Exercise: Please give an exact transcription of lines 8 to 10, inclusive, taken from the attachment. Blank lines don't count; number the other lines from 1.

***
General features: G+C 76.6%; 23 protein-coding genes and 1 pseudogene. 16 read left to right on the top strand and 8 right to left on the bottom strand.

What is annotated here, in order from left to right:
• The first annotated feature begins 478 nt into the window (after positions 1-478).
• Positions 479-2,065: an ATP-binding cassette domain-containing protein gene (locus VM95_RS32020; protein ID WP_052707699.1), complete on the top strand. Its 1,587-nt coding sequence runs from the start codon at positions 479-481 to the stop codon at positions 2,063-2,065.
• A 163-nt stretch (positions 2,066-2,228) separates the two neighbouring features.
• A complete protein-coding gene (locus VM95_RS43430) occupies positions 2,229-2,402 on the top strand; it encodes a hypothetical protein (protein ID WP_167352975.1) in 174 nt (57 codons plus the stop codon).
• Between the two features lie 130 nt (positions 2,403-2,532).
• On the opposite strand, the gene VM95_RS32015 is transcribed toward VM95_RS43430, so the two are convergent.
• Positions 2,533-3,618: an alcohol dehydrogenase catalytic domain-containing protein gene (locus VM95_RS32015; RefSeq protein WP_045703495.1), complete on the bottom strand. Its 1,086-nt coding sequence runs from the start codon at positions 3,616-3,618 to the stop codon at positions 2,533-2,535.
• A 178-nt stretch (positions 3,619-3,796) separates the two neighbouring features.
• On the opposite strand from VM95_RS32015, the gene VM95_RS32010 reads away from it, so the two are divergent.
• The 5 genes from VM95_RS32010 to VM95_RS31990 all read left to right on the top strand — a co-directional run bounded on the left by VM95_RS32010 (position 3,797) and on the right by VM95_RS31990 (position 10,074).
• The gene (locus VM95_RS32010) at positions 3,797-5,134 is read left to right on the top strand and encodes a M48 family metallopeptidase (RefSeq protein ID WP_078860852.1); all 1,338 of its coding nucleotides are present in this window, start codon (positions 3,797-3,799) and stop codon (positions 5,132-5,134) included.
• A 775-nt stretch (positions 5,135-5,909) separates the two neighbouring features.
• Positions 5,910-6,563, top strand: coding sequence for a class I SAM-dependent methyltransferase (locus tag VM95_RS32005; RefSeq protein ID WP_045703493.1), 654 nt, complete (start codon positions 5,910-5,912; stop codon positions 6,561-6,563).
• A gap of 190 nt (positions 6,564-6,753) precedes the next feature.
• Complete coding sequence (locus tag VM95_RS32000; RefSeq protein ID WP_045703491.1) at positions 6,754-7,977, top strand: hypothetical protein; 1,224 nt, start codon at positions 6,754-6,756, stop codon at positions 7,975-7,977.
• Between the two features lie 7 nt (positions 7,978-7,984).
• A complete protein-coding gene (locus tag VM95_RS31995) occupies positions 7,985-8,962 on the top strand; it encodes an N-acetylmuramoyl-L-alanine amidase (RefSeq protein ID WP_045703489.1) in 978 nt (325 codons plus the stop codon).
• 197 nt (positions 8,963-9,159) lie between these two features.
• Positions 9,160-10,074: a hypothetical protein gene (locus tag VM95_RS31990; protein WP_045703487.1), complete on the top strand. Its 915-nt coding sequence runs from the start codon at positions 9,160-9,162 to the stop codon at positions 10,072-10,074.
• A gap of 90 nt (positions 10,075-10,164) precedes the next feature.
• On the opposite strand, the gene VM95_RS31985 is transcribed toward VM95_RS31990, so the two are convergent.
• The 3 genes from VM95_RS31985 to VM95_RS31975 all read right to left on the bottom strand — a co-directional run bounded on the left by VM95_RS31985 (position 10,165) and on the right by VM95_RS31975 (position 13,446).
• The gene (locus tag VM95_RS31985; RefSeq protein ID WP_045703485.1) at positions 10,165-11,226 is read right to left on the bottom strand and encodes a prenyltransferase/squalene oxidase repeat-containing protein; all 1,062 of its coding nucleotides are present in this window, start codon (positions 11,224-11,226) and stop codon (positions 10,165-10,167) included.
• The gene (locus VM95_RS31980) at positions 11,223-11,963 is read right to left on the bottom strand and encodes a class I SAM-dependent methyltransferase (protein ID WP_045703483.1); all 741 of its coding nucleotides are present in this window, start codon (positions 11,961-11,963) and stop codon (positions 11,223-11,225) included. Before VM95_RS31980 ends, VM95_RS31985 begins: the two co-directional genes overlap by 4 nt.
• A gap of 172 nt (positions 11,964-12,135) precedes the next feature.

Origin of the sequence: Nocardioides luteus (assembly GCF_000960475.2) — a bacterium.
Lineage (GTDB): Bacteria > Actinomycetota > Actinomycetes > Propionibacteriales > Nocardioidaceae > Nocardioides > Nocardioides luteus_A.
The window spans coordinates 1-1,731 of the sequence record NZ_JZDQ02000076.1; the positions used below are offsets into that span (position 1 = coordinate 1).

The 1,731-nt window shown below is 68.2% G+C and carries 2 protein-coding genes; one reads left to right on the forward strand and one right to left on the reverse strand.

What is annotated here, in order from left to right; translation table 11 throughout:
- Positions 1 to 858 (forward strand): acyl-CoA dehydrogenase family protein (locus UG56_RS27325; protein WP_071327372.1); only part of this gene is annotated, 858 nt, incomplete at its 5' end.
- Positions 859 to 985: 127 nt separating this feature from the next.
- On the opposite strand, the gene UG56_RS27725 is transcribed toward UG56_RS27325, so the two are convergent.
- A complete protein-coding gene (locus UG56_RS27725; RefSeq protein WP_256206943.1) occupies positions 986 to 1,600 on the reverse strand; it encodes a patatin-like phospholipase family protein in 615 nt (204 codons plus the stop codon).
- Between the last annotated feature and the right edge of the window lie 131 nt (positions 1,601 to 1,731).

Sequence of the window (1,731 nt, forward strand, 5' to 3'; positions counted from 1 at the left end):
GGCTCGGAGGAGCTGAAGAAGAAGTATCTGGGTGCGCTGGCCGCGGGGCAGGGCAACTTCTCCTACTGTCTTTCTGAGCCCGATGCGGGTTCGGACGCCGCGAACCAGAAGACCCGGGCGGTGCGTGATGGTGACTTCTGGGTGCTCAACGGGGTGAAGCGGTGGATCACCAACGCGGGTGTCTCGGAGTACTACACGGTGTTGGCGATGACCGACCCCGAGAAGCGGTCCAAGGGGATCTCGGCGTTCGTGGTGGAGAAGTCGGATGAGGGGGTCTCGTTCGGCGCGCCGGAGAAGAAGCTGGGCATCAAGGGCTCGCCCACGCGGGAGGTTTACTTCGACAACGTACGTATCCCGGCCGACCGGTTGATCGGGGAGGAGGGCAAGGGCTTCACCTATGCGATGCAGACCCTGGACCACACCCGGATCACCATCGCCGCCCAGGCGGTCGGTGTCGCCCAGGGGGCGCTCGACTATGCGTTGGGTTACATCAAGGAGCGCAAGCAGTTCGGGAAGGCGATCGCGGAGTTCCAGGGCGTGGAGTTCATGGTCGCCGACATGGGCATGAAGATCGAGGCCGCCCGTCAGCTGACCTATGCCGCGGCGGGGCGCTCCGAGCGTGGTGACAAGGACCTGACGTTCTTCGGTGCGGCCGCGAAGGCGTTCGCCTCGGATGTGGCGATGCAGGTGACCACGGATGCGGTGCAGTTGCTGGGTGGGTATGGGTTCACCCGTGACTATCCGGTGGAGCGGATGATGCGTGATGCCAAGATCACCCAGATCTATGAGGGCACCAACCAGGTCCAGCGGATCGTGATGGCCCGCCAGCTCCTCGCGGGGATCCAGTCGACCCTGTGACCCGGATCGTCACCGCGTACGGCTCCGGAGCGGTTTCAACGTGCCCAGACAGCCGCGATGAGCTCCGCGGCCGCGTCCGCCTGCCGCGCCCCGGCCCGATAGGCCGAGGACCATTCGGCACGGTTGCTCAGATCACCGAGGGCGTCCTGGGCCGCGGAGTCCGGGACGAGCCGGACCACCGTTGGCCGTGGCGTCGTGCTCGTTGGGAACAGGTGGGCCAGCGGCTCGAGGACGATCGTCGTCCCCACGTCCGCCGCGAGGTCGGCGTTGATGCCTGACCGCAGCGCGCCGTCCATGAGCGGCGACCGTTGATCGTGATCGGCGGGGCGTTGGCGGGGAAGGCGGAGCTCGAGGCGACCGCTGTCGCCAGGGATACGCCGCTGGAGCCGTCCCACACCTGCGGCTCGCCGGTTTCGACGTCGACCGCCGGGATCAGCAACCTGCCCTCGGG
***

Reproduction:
• On the opposite strand, the gene VM95_RS32015 is transcribed toward VM95_RS43430, so the two are convergent.
• Positions 2,533-3,618: an alcohol dehydrogenase catalytic domain-containing protein gene (locus VM95_RS32015; RefSeq protein WP_045703495.1), complete on the bottom strand. Its 1,086-nt coding sequence runs from the start codon at positions 3,616-3,618 to the stop codon at positions 2,533-2,535.
• A 178-nt stretch (positions 3,619-3,796) separates the two neighbouring features.